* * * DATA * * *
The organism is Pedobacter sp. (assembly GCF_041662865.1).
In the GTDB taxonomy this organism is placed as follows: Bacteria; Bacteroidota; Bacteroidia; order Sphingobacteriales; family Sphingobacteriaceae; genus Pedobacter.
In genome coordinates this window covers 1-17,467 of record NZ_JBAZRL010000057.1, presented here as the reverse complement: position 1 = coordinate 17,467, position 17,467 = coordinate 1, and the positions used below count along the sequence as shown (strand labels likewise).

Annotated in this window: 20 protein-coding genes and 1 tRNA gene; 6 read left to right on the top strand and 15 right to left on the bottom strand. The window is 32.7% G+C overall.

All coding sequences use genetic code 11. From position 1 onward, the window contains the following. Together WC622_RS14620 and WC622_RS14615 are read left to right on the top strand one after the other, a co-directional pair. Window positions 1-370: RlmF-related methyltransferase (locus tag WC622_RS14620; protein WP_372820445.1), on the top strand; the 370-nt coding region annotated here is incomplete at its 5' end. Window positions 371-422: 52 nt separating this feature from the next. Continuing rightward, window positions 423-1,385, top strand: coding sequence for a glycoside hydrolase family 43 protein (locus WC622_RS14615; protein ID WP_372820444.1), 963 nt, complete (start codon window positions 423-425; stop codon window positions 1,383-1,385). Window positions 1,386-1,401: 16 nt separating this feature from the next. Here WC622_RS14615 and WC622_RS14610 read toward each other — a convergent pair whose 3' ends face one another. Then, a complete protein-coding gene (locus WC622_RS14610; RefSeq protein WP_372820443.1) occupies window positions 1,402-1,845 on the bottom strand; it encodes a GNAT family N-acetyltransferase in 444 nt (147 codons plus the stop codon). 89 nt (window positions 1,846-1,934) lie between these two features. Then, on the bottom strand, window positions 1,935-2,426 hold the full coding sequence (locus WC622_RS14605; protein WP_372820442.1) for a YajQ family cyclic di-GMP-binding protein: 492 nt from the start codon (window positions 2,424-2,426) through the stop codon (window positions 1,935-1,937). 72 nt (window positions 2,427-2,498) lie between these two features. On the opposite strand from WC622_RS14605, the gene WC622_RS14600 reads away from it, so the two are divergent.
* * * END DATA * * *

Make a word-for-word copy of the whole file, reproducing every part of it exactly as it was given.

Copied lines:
The organism is Pedobacter sp. (assembly GCF_041662865.1).
In the GTDB taxonomy this organism is placed as follows: Bacteria; Bacteroidota; Bacteroidia; order Sphingobacteriales; family Sphingobacteriaceae; genus Pedobacter.
In genome coordinates this window covers 1-17,467 of record NZ_JBAZRL010000057.1, presented here as the reverse complement: position 1 = coordinate 17,467, position 17,467 = coordinate 1, and the positions used below count along the sequence as shown (strand labels likewise).

Annotated in this window: 20 protein-coding genes and 1 tRNA gene; 6 read left to right on the top strand and 15 right to left on the bottom strand. The window is 32.7% G+C overall.

All coding sequences use genetic code 11. From position 1 onward, the window contains the following. Together WC622_RS14620 and WC622_RS14615 are read left to right on the top strand one after the other, a co-directional pair. Window positions 1-370: RlmF-related methyltransferase (locus tag WC622_RS14620; protein WP_372820445.1), on the top strand; the 370-nt coding region annotated here is incomplete at its 5' end. Window positions 371-422: 52 nt separating this feature from the next. Continuing rightward, window positions 423-1,385, top strand: coding sequence for a glycoside hydrolase family 43 protein (locus WC622_RS14615; protein ID WP_372820444.1), 963 nt, complete (start codon window positions 423-425; stop codon window positions 1,383-1,385). Window positions 1,386-1,401: 16 nt separating this feature from the next. Here WC622_RS14615 and WC622_RS14610 read toward each other — a convergent pair whose 3' ends face one another. Then, a complete protein-coding gene (locus WC622_RS14610; RefSeq protein WP_372820443.1) occupies window positions 1,402-1,845 on the bottom strand; it encodes a GNAT family N-acetyltransferase in 444 nt (147 codons plus the stop codon). 89 nt (window positions 1,846-1,934) lie between these two features. Then, on the bottom strand, window positions 1,935-2,426 hold the full coding sequence (locus WC622_RS14605; protein WP_372820442.1) for a YajQ family cyclic di-GMP-binding protein: 492 nt from the start codon (window positions 2,424-2,426) through the stop codon (window positions 1,935-1,937). 72 nt (window positions 2,427-2,498) lie between these two features. On the opposite strand from WC622_RS14605, the gene WC622_RS14600 reads away from it, so the two are divergent.